But is it?  Why should I have to ask my employer – who is a colleague after all – to make the machinations of my advancement in the business transparent?  Or ask why a company is billing me for nothing?  Advantage is the motivator for the accounting partner and credit card company:  more money, less accountability, more personal control and power.  And for the rest of us, the piling on of ignorance makes a culture of cynicism and deceit.

So, clearly ignorance isn’t only a matter of lack of education, as we see in the examples above.  It can also be manufactured in order to control people and gain advantage.  Furthermore, it’s pervasive in our lives say the editors of the new book Agnotology: The Making and Unmaking of Ignorance:  “We live in an age of ignorance and it is important to understand why this came to be and why,”  they say in their preface.

Indeed, we should not only study what we know – epistemology – but also try to learn about what we don’t – agnotology.  The love affair with dumb is white hot, but mostly unchallenged and unstudied; why not turn the lamp of scrutiny on it?

From press releases:

… ignorance is often more than just an absence of knowledge; it can also be the outcome of cultural and political struggles. Ignorance has a history and a political geography, but there are also things people don’t want you to know (“Doubt is our product” is the tobacco industry slogan). Individual chapters treat examples from the realms of global climate change, military secrecy, female orgasm, environmental denialism, Native American paleontology, theoretical archaeology, racial ignorance, and more. The goal of this volume is to better understand how and why various forms of knowing do not come to be, or have disappeared, or have become invisible.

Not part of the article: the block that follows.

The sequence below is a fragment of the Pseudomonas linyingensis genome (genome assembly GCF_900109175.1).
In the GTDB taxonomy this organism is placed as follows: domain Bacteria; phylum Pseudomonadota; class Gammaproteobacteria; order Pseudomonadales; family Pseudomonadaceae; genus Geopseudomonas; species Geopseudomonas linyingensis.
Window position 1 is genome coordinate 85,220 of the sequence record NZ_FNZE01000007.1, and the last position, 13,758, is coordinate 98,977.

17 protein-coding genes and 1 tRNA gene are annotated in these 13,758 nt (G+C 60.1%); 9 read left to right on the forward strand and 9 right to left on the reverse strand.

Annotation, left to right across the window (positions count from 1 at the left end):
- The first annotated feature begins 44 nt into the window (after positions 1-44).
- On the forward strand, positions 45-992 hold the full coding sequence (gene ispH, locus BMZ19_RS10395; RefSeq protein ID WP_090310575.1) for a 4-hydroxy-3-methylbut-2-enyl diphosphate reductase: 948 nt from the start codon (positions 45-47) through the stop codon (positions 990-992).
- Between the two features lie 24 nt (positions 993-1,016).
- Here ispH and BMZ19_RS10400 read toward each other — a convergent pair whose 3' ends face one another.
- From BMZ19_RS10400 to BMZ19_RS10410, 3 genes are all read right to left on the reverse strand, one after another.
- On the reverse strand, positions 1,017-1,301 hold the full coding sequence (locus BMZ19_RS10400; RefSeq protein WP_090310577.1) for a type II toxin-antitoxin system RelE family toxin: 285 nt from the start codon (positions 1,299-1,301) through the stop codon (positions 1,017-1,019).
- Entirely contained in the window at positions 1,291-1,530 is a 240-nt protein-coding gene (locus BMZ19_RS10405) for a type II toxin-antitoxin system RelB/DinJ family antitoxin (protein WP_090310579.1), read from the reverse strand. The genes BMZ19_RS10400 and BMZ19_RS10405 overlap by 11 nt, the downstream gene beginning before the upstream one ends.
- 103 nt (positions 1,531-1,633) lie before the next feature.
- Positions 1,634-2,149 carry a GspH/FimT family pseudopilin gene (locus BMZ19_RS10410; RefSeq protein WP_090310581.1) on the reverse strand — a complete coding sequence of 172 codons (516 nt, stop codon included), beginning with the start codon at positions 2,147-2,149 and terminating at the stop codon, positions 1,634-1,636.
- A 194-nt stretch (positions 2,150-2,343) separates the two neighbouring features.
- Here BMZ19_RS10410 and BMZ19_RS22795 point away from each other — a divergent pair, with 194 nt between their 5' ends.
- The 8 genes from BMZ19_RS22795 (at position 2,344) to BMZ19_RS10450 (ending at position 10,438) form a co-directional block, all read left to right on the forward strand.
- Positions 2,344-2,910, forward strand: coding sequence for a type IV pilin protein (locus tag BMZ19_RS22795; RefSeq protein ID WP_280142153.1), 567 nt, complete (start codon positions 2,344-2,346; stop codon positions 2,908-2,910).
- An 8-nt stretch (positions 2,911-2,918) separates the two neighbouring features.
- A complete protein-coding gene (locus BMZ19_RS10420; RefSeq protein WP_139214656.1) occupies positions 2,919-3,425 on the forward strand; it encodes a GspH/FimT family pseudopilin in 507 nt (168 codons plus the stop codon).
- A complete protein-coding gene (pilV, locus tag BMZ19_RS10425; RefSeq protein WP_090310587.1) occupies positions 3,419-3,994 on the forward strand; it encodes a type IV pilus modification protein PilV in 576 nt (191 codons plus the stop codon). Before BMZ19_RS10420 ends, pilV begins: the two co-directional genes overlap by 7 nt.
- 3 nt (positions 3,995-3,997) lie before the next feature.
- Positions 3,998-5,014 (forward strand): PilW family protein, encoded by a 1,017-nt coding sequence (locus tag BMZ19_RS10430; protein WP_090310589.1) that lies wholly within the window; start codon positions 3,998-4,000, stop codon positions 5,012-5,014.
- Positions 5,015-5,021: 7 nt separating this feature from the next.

Description, Agnotology:  The Making and Unmaking of Ignorance, Stanford University Press

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17 proofs

“Give me your tired, your poor, the huddled masses, yearning to breathe free, blah blah,” sings the Statue of Liberty from her celebrated place gate keeping the harbour entrance to the land of gold and happiness, New York city.  This is the iconic vision of a million immigrants processed through the hall at Ellis Island and then shipped past the grand lady herself, holding their collective breath for what joy and blessing would shower them in their new lives in America.

In the 1972, a young Francis Ford Coppola took a stale Hollywood script about the power of a mafia clan and radically personalized it.  In a way, the Godfather marked a shift away from film by studio consensus and into a new paradigm of film by talented director’s vision.  It electrified the culture.  It so effectively saturated American life that it arguably became the dominant narrative of American immigrant life.

America is almost exclusively populated by immigrants many of whom were poor and dispossessed in their countries of origin.  It makes sense that they brought their politics on the boat with them; and set up their gangs and parishes to give order to harsh new realities confronted in the new world.

In 1954, Edward Banfield took his wife and children to live in an impoverished town in southern Italy.  Why, he asked himself, are towns like this one poorer than Italy’s northern towns and cities?  And he wrote his findings in a book called The Moral Basis of a Backward Society.

In chapter 5, Banfield establishes a hypothesis, that the poor town folk are motivated by a stifling principle: get what you can now for sake of family survival and be sure that everyone else in the village is doing the same:

The hypothesis is that the Montegranesi act as if they were following this rule:  Maximize the material, short-run advantage of the nuclear family; assume that all others will do likewise.